7 Leaders From Africa Who Are Leading the Charge Against COVID-19 Vaccine Hoarding
These big names in finance, medicine, and government are calling out vaccine nationalism.
Africa is lagging far behind in its vaccine rollout plan, having inoculated just 1% of the entire continent’s population as of April 2021—and its main problem is access to the all-important vaccine market.
While rich countries like the United States and the United Kingdom — both of which have purchased more than enough vaccines for their populations — celebrate fully vaccinating more than 30% and 20% of their populations respectively, leaders across Africa are standing up to ensure the continent gets its fair share.
This “vaccine nationalism,” or vaccine hoarding, where higher-income countries have purchased more than enough vaccines than needed and are leaving poorer countries to scramble for their share, has set the continent (and the world) back in defeating the COVID-19 pandemic.
It has also set Africa’s development back by up to five years, according to executive secretary of the United Nations Economic Commission for Africa, Vera Songwe. Vaccine inequity will slow Africa’s growth by creating a barrier between those looking to travel and do business with the continent. It will prevent the creation of millions of jobs and continue to cost thousands of lives.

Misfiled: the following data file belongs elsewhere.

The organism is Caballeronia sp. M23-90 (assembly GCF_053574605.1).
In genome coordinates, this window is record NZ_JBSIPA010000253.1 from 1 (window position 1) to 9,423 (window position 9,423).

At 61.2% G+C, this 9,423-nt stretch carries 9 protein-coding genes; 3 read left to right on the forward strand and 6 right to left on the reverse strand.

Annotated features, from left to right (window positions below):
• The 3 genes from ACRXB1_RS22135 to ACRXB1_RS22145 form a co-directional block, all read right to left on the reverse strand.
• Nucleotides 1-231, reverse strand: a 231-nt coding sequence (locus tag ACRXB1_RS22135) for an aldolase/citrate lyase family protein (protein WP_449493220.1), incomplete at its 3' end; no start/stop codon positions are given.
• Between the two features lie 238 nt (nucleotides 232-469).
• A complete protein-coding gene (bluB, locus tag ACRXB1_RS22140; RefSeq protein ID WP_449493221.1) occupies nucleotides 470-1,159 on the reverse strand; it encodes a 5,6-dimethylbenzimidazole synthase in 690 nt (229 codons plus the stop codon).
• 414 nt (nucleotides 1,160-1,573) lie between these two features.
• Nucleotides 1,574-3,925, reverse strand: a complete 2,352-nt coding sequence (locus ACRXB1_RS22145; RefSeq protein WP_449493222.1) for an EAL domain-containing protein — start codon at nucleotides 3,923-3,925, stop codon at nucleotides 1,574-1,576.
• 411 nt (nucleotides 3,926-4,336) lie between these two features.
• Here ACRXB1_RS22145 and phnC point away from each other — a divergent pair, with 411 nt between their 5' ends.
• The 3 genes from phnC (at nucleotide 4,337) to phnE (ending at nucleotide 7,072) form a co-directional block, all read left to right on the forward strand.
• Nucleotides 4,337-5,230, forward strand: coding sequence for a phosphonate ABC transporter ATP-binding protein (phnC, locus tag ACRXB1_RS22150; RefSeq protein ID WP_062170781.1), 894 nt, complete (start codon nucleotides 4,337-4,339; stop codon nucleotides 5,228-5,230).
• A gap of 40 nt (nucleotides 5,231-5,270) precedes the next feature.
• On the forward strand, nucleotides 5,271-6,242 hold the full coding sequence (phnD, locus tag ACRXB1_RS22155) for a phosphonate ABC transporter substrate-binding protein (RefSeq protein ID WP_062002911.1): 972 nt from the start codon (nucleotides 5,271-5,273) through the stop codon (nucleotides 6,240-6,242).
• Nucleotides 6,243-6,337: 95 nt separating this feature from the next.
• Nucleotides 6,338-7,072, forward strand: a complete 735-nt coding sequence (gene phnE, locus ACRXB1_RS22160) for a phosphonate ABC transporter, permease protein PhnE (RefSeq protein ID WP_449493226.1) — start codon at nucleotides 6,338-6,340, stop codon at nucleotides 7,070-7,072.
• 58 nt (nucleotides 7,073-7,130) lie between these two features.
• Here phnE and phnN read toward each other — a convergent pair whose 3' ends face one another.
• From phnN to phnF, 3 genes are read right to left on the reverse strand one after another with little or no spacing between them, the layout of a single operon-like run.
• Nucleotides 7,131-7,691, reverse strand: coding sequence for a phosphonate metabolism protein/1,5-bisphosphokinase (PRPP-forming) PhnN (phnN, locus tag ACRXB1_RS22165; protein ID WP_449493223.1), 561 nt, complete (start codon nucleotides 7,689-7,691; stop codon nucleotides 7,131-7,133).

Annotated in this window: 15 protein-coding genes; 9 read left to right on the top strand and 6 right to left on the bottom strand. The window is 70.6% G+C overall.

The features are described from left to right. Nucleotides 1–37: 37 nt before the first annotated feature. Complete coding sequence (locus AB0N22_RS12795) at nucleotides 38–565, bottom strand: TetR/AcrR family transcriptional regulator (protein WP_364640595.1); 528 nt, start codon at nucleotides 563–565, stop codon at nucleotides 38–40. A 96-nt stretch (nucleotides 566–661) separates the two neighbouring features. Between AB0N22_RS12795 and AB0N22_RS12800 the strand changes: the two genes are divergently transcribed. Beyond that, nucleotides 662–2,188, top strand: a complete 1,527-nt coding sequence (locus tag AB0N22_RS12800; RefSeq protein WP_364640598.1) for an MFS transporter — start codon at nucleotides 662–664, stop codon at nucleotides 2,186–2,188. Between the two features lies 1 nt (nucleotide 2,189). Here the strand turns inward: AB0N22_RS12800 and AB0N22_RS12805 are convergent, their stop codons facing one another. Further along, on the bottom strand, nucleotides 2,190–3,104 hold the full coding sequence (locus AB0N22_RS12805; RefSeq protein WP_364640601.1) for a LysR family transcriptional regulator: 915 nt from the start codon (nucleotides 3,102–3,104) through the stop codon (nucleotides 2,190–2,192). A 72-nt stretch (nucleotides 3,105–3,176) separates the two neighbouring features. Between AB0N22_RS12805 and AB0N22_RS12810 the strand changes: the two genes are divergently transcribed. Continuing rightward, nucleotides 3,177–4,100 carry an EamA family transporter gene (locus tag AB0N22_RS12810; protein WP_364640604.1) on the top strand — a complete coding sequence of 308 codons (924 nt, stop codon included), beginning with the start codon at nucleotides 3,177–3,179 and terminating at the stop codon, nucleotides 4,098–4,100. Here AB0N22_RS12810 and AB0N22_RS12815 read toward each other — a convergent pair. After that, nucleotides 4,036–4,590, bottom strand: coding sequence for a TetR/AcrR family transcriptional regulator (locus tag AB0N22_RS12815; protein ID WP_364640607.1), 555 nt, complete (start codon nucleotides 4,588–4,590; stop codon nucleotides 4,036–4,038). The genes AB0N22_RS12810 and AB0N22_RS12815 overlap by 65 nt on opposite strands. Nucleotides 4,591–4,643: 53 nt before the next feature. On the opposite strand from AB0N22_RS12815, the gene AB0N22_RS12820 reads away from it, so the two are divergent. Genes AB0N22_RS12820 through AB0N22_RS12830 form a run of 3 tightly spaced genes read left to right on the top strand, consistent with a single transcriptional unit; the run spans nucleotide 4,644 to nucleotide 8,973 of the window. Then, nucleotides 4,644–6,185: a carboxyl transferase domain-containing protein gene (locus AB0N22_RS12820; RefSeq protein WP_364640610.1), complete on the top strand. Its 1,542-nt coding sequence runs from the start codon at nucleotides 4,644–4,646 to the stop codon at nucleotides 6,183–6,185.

We look at the seven African leaders who have used their voices and platforms to call on the rest of the world to promote vaccine equity and ensure global solidarity. These are some of the leaders from the continent who have pushed for access to vaccines for everyone, everywhere.
Dr. Tedros Adhanom Ghebreyesus
Director-General of the World Health Organization
Ethiopian biologist and Director-General of the World Health Organization (WHO), Dr. Tedros Adhanom Ghebreyesus, has highlighted many times the negative impact that vaccine nationalism could have on vulnerable nations, and the world overall.
At the WHO’s annual executive board meeting in January 2021, he emphasized that vaccine nationalism could prolong the pandemic and put the world on the brink of “catastrophic moral failure.”
He added: “Even as they speak the language of equitable access, some countries and companies continue to prioritize bilateral deals…driving up prices and attempting to jump to the front of the queue. This is wrong.”